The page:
I think like lots of Rocky fans, I found the movie to be this doorway that led me to an enormous world of queer self-expression and community-building. The film has this amazing, patched together aesthetic of space age, mad scientist laboratory, haunted house and Weimar cabaret that has made such a lasting impact, and the whole vibe of the movie boils down to ‘Don’t dream it, be it’- take the weirdest, sexiest, most delicious parts of yourself out, cover them in sequins and show them to the world.

I first watched the movie as a teen and went to an audience participation showing at the Astor Theatre way back in 2010. When I first saw The Pelvic Thrusts perform their shadow cast show at a New Years’ Eve screening in 2014, I fell in love right away and walked up to ask if I could join. The tradition of a shadow cast is amazing because it really blurs the line between dedicated audience members who love dress-ups and performers bringing the screen to life. Our audience in the cinemas where we perform make the night what it is, I honestly think my best experiences as a performer have been with The Pelvic Thrusts. You see people of all ages come out of their shells and it’s so joyful.

Which artist would you love to create a wild collaboration with?

My favourite painter of all time is Gustav Klimt. I’d love for him to design the set and costuming for an epic psycho-sexual adventure tale where I play the gender-ambiguous representation of undisclosed desires. Something simple and modest like that!


What’s your feels for the future… Do you have a direction you want to take Ira or your artistic career?

I certainly hope to return Ira to Melbourne stages bigger and better than ever once it’s permitted, and I’d really love to tour with shows in the future. I think just continuing to move outside of my comfort zone is important. I’ve largely stuck to the expected variety night act length of 5 minutes, but I’m really interested in projects that go for longer, whether that be a full length solo show, or acting in plays, or working on a less segmented form of cabaret, with acts interacting with each other and bleeding from one to the next. Ira needs to move away from embodying a refined duchess on a white horse and more towards that crazy marquis travelling the world with a pet zebra.

The world marketing department just contacted us and they’d like to make you the face of a world holiday, Santa’s already claimed Christmas, but what holiday should I put you down for?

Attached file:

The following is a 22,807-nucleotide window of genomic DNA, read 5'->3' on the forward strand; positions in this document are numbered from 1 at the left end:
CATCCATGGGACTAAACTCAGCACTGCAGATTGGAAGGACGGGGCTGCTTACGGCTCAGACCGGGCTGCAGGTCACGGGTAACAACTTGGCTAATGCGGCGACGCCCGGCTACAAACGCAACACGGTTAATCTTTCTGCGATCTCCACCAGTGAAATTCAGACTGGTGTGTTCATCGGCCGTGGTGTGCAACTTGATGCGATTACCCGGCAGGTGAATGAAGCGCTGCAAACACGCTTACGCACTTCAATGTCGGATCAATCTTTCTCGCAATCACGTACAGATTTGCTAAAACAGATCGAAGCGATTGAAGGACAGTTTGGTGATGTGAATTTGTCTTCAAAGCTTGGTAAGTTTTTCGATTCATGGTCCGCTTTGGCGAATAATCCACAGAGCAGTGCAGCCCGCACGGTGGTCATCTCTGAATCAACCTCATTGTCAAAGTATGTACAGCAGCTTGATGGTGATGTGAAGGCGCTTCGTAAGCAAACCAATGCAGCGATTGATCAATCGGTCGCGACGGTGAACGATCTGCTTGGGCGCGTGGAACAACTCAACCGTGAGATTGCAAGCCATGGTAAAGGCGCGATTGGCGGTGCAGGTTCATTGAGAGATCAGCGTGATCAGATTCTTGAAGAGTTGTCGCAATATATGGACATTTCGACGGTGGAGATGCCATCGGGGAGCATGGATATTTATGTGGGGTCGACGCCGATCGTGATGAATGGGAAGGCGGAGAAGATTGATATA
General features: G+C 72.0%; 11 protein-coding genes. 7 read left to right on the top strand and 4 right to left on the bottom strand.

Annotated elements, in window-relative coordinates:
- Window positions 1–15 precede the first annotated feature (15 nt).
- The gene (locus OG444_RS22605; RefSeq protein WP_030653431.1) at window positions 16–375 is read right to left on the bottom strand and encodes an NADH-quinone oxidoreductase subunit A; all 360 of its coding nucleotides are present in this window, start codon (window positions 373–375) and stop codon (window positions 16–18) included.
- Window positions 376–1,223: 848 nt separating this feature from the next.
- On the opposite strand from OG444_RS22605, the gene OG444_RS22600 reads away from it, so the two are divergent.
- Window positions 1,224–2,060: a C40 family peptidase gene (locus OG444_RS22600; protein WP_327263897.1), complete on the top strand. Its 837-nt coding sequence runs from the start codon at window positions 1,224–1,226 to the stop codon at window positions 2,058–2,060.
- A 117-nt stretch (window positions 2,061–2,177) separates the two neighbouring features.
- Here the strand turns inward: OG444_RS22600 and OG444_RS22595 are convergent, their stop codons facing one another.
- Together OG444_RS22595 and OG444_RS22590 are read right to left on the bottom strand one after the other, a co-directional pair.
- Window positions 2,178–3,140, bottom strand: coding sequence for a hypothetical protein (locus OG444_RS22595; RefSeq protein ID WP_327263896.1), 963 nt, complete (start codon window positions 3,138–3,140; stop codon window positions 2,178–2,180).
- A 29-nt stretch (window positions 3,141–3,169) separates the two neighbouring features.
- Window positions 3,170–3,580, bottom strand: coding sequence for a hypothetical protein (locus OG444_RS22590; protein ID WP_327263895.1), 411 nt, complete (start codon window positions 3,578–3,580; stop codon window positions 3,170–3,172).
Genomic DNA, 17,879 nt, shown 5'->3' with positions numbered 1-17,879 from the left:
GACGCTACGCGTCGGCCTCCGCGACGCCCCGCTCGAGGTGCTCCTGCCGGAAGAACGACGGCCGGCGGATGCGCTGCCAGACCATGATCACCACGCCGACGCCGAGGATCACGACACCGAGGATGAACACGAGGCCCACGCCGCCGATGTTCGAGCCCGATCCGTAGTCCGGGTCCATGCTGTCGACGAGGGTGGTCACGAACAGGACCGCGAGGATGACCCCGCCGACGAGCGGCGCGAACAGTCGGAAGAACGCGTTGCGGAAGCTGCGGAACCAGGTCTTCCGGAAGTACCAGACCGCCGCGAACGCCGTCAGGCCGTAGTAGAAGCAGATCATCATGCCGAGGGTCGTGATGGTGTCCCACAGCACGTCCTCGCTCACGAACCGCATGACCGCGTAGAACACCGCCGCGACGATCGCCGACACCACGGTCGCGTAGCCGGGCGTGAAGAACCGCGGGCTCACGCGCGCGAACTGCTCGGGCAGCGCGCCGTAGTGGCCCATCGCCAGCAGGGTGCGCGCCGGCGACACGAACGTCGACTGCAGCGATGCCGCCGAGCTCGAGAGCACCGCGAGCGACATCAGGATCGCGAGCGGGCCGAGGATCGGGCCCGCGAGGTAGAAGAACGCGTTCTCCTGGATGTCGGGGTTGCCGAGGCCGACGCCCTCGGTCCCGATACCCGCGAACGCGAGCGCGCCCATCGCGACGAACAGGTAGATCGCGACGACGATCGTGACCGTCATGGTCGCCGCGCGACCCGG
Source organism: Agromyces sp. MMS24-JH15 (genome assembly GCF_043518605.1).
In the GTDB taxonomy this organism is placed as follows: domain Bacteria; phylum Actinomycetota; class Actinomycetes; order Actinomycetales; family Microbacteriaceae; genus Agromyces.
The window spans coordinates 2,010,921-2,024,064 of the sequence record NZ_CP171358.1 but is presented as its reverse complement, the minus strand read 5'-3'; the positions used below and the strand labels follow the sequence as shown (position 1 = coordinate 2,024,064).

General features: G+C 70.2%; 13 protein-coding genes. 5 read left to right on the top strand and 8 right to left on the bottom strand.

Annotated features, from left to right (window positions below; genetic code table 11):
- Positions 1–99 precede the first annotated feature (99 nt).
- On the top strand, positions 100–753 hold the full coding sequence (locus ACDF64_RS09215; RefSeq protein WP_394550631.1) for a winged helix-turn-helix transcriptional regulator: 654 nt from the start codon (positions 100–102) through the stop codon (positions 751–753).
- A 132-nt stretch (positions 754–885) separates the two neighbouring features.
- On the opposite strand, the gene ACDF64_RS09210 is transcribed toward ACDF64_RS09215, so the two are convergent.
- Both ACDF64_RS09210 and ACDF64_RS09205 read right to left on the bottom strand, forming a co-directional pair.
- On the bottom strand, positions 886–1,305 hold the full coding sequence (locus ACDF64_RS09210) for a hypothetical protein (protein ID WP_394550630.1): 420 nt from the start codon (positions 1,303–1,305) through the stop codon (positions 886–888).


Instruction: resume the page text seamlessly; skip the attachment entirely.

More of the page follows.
So I feel like all drag performers have the rights to Halloween, it wouldn’t be fair for me to take it. BUT if Halloween is not on a Saturday, I would like to be the living embodiment of the Saturday that’s closest to the 31st and used as the Halloween party night. If you’re decking your sharehouse out in 5km of fake cobwebs for a massive Halloween pissup, you call upon me. If you leave 2 tequila shots and a nice craft beer by a mirror at the front door, I show up in a cloud of purple smoke. I come dressed as whatever character is statistically most likely to make all your guests horny and great at dancing. We party till dawn and nobody has to vom in your pot plants. You’ve been blessed by Luxuria, spirit of November-2nd-or-whatever-date-it-is.


Why is art important to you?

Like so many other people I know, I was the shy creative kid who really didn’t feel like I was very important. But art was the first thing that ever made me feel like I was larger than life, like the feelings inside of me were real and could mould the world around me. And the most magical thing of all is- just when you think that all you’ve done is pull something out of yourself to reassure yourself that it’s real and that you’re real, someone else tells you that what you created made them believe in the world inside themselves. Art is the manifestation of the experience of sonder- the realisation that everyone on the planet has the same level of complexity and depth in them that you do. We’re all just fragile drunk little mammals and yet our insides are so MASSIVE- art lets us prove it each other.


Check out Ira online!


Photo Credit

1 and 4 - Self portrait

2 and 6 - @jackgoesclick

3 - @3fatesmedia

5 - Lucy Frawley

7 - Mark Gambino